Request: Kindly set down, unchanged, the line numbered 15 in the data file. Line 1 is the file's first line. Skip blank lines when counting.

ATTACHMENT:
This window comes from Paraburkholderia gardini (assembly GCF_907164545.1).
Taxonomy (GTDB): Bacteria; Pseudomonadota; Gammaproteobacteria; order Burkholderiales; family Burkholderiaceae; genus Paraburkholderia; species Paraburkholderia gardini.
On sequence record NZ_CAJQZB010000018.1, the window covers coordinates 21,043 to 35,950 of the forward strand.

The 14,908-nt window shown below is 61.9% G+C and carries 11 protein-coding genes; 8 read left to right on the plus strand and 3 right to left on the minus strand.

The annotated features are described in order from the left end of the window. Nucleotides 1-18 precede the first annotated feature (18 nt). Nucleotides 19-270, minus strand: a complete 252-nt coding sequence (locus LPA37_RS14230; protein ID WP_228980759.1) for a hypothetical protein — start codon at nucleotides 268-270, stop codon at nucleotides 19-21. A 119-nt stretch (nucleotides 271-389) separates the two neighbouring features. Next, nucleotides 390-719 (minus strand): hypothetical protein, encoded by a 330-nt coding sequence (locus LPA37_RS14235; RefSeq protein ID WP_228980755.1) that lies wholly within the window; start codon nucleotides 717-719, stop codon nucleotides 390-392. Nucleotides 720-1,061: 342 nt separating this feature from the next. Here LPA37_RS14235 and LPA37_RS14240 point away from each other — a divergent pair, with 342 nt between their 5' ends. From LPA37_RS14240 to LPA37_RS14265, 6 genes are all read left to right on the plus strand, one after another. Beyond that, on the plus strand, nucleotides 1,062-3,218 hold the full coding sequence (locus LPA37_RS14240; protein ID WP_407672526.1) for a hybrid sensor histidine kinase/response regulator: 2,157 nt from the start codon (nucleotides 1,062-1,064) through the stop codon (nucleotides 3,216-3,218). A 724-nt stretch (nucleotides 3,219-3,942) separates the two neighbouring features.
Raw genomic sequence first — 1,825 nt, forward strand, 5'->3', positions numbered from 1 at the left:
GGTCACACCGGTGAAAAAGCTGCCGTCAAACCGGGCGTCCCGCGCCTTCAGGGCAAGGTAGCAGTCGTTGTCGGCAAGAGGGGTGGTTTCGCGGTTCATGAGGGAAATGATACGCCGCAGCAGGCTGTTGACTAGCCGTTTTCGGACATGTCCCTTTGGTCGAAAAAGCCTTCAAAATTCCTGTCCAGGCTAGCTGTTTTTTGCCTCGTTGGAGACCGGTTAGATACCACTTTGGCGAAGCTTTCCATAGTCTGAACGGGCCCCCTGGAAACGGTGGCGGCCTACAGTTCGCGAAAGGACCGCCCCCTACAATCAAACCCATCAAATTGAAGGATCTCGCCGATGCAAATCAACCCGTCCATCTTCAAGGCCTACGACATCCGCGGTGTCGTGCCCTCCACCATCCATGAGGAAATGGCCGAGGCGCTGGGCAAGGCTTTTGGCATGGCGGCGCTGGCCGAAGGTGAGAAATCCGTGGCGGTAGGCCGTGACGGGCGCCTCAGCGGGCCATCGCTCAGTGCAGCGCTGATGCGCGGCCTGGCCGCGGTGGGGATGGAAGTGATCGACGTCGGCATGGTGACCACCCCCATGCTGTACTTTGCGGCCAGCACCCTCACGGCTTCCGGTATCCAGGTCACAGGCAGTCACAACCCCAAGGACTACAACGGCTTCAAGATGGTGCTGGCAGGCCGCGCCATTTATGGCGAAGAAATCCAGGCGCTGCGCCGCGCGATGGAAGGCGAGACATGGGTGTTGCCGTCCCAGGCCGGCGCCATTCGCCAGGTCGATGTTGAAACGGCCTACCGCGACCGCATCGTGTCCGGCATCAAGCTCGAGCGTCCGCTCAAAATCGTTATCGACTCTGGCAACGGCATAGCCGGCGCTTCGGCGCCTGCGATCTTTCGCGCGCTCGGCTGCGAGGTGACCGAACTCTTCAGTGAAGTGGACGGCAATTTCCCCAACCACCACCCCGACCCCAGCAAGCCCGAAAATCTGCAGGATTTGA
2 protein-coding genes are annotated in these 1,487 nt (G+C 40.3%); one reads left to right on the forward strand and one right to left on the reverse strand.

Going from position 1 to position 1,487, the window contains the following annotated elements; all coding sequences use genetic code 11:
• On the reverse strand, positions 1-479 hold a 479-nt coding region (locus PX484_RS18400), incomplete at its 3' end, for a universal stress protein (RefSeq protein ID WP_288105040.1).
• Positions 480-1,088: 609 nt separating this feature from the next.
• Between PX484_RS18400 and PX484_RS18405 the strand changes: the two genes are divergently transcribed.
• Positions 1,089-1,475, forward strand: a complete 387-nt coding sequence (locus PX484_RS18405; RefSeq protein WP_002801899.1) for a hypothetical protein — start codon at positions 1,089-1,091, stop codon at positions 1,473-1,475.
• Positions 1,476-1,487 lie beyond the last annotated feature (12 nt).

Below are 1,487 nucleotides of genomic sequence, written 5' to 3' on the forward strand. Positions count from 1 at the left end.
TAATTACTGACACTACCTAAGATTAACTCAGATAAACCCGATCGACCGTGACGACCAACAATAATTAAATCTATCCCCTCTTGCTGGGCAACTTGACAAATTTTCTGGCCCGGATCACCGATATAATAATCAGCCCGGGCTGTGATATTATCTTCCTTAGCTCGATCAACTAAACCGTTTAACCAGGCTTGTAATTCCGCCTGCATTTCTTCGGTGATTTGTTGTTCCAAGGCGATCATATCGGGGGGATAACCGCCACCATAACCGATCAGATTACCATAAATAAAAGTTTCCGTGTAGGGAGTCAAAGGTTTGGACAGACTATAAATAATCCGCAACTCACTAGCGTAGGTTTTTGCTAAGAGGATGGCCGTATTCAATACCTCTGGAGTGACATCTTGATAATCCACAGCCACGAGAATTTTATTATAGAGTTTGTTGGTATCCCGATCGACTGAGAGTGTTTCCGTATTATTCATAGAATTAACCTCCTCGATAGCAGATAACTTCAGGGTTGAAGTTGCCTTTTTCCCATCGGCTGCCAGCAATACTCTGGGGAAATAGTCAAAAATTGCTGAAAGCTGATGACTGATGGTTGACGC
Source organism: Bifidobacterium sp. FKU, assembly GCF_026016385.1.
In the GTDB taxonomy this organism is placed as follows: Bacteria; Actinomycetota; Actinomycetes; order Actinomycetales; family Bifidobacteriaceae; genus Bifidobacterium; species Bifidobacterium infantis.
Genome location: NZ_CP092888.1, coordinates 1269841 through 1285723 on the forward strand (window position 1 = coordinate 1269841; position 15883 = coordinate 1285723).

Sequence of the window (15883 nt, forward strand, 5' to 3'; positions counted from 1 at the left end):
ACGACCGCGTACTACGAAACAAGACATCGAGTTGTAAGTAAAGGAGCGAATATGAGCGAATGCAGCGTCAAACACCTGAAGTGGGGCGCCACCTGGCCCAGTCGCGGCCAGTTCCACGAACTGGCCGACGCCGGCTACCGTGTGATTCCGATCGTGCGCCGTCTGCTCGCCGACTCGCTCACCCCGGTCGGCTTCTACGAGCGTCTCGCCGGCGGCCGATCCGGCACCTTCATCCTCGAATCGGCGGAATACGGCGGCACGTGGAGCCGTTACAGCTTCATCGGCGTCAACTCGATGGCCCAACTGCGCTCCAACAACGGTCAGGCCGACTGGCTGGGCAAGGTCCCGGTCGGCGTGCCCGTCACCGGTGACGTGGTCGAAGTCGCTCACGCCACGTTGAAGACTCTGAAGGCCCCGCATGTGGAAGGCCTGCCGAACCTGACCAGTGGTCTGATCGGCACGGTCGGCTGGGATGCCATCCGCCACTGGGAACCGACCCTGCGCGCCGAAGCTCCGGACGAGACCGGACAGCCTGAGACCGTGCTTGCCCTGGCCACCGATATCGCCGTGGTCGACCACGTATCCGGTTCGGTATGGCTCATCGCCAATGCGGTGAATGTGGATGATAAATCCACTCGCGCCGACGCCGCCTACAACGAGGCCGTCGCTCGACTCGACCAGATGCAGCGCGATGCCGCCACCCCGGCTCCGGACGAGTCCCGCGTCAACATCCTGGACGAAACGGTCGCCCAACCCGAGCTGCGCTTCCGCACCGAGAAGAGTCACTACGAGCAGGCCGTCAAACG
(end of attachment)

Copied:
Below are 1,487 nucleotides of genomic sequence, written 5' to 3' on the forward strand. Positions count from 1 at the left end.